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Global Upheaval: The Sad New Normal

Instead of strengthening and stabilizing institutions, we are allowing them to fall.

December 23, 2016

3D image of the globe

As we approach the end of the year 2016, the world is in a sorry state indeed. The list of things afflicting the planet – ranging from tragic to unacceptable – is as long as it is depressing:

  • A bloodbath in Syria
  • An unprecedented refugee crisis
  • Brexit?
  • Climate change and mass extinctions
  • Cyber attacks
  • ISIS atrocities
  • Mega bailouts
  • North Korea testing nuclear weapons
  • Racism becoming popular
  • Renewed arms races
  • Rising nationalism and authoritarianism
  • Russia annexing territory of sovereign states
  • Terrorist attacks
  • Truth becoming an ambiguous concept
  • And, to top it all off, Donald Trump as U.S. President

This is a sad list indeed and, when reading it, one cannot help but wonder: How did we get to this?

More importantly, how do we get out of it? Unlike in the past when the world was in upheaval, identifying a main cause of the current sorry state of affairs is not a straightforward exercise.

The modern world is multidimensional, interconnected and infinitely complex. As a result, its current problems are caused by myriad factors.

This means that one thing is certain: If we are to solve them, we must work together.

Easier said than done

That may sound good on paper – or in this case on a computer screen – but the contemporary world is moving away from internationalism.

Britain is leaving the EU, Russia is withdrawing from the International Criminal Court, Donald Trump is questioning free trade and even NATO.

Traditionally liberal and internationalist nations are now choosing isolationism and protectionism, leaving fewer and fewer to “fight” for the liberal internationalist cause.

The way forward

In times of crisis, established international organizations become more important than ever. This is because International organizations facilitate cooperation, enforce common rules, and therefore have a moderating influence.

They are indispensable for coordinating multilateral responses and must therefore be central to any serious attempt at solving issues that have global dimensions.

They include the United Nations, the Organization for Economic Cooperation and Development, the European Union, the World Trade Organization, the European Central Bank, the International Monetary Fund, the North Atlantic Treaty Organization, the World Bank, the International Criminal Court and the G20 among others.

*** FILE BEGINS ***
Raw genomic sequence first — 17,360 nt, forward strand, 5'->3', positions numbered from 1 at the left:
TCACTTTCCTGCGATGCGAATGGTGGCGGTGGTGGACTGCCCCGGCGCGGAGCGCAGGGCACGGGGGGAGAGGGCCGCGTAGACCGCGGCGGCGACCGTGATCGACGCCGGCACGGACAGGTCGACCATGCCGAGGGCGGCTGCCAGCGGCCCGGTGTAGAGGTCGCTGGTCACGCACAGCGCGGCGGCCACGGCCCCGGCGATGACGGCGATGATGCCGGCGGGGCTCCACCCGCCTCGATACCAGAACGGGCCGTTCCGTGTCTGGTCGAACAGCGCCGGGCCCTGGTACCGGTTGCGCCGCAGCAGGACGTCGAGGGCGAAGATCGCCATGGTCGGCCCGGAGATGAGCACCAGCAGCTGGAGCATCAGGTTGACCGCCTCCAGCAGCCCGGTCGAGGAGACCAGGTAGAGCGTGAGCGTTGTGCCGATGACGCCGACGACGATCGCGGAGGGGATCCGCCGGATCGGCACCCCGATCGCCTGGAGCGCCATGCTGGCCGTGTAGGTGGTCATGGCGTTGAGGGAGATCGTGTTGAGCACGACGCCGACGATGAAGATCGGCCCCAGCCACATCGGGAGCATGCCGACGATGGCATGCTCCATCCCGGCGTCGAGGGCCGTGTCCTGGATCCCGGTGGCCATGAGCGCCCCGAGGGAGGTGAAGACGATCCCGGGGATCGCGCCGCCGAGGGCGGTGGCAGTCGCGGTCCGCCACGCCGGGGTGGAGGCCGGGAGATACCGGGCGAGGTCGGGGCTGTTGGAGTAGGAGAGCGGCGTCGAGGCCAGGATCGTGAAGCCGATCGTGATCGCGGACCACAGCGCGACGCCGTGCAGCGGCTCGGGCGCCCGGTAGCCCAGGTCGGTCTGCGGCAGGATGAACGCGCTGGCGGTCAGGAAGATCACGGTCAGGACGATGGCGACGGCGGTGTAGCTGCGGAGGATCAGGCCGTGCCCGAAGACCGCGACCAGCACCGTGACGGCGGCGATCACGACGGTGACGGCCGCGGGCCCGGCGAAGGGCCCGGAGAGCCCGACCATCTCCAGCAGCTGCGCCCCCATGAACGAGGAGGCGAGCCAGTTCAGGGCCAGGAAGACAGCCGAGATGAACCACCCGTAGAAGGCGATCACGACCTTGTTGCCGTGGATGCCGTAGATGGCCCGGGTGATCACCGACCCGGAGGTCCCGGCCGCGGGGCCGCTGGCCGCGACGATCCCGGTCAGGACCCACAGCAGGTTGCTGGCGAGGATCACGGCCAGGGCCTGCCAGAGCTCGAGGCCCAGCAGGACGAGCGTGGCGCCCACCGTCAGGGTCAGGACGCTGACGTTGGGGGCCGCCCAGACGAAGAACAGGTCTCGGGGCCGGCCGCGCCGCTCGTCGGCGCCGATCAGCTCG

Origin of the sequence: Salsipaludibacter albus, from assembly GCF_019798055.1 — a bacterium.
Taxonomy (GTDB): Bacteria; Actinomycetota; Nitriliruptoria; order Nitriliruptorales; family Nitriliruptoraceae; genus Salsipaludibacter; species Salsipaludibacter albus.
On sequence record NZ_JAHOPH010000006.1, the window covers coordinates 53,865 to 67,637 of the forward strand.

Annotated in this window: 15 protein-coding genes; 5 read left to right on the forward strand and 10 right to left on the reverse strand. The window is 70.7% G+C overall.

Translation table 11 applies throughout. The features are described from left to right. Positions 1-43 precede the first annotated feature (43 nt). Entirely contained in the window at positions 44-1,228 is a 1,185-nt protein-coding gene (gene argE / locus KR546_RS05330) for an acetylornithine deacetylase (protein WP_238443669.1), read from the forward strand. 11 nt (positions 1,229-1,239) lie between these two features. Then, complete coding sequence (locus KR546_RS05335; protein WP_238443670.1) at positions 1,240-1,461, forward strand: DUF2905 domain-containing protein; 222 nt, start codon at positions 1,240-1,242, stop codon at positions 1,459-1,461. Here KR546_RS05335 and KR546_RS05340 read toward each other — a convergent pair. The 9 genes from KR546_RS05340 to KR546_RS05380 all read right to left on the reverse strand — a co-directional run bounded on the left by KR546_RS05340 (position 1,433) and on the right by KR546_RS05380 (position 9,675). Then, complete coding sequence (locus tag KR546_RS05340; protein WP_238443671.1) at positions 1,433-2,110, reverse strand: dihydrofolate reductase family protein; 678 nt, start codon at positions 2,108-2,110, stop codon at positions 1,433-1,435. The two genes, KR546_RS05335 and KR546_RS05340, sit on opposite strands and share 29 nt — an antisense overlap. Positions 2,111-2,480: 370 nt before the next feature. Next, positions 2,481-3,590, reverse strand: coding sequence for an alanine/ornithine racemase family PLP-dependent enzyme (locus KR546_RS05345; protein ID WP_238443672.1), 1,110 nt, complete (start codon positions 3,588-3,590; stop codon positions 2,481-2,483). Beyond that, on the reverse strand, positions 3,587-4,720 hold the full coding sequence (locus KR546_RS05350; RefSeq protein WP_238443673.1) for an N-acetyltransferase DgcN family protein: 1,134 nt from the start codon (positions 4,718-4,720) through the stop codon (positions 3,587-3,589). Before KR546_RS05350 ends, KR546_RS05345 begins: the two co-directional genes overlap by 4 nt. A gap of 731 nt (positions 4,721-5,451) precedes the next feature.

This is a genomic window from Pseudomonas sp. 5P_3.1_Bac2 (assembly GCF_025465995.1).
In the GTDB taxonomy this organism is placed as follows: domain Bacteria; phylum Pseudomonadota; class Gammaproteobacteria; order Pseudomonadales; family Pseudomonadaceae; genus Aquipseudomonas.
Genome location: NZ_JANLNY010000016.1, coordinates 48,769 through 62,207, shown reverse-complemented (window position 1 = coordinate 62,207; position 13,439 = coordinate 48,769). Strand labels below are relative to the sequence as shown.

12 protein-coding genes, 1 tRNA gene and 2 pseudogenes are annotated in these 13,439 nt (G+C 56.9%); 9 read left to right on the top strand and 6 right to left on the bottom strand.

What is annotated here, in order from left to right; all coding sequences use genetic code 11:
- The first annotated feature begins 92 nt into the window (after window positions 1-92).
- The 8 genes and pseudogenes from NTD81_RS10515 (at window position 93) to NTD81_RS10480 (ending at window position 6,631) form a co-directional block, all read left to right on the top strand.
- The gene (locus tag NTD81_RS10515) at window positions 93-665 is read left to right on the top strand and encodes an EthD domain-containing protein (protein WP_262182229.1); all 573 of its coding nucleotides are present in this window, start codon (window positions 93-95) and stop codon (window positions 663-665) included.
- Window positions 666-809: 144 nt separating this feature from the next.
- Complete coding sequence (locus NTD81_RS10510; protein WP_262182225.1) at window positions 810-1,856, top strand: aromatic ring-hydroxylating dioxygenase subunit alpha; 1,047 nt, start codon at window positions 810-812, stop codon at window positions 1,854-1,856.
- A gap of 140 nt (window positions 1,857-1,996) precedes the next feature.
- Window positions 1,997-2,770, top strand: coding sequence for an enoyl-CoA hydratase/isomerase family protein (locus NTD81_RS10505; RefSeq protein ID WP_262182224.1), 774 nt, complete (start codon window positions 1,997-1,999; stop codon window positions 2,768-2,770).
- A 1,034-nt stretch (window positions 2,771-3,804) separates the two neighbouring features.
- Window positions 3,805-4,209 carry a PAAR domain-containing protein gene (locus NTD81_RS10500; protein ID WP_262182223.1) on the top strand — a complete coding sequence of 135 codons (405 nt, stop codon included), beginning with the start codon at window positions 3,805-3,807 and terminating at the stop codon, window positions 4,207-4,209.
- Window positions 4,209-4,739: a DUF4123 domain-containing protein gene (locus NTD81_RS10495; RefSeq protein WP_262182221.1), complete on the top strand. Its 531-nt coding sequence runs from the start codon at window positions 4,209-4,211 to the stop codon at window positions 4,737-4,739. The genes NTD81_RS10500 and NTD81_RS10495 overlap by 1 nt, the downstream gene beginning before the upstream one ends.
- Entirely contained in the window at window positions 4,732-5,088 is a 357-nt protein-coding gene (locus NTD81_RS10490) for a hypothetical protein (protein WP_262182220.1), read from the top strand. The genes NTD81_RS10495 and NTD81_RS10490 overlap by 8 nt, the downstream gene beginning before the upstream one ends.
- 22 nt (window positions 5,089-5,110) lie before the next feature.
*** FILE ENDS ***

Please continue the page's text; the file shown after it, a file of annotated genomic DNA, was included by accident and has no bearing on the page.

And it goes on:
These organizations cement the global system and, if they fragment, so too does international order. Without them, it would be every nation for itself. It would be the Wild West. It would be might is right.

Cannot retreat to confines of “nation-state”

These very institutions, however, which are the best starting points for solutions in a time of increasingly omnipresent global upheaval are the targets of so much ire. They are lambasted by both the general public and its leaders.

These institutions need to be strengthened, streamlined and improved, to be sure. But the lack of internal institutional reform stems more from a lack of cooperation among key countries, as most problems do, rather than from some inherent fault.

Nevertheless, these global institutions are attacked daily as the source of all ills. Their total abolition is sought without call for replacement or improvement.

This will not fix the drumbeat of unending crises. A retreat to the confines of the nation state is a step backward and will exacerbate, and not alleviate, the situation.

The point must be driven home again and again that none of the major challenges facing humanity can be effectively tackled, let alone solved, by individual countries.

To believe otherwise is ludicrous. So is the belief that by ignoring them as somebody else’s problem they will simply go away.

Could the list get longer?

The long list of ills plaguing the world in the twenty-first century necessitates its leading actors, smaller nations and emerging economies sitting at the same table. They must jointly come up with, and jointly implement, solutions.

As the United States is a key economic, political and military player, how the administration of Donald Trump develops will have a significant impact on how this plays out.

Let us hope that his campaign promises were just hollow rhetoric or our sad list will get even longer in 2017.


Retreating from global institutions in a time of global chaos will do little to resolve our problems.

How long do extraordinary events persist until they are no longer extraordinary, but normal?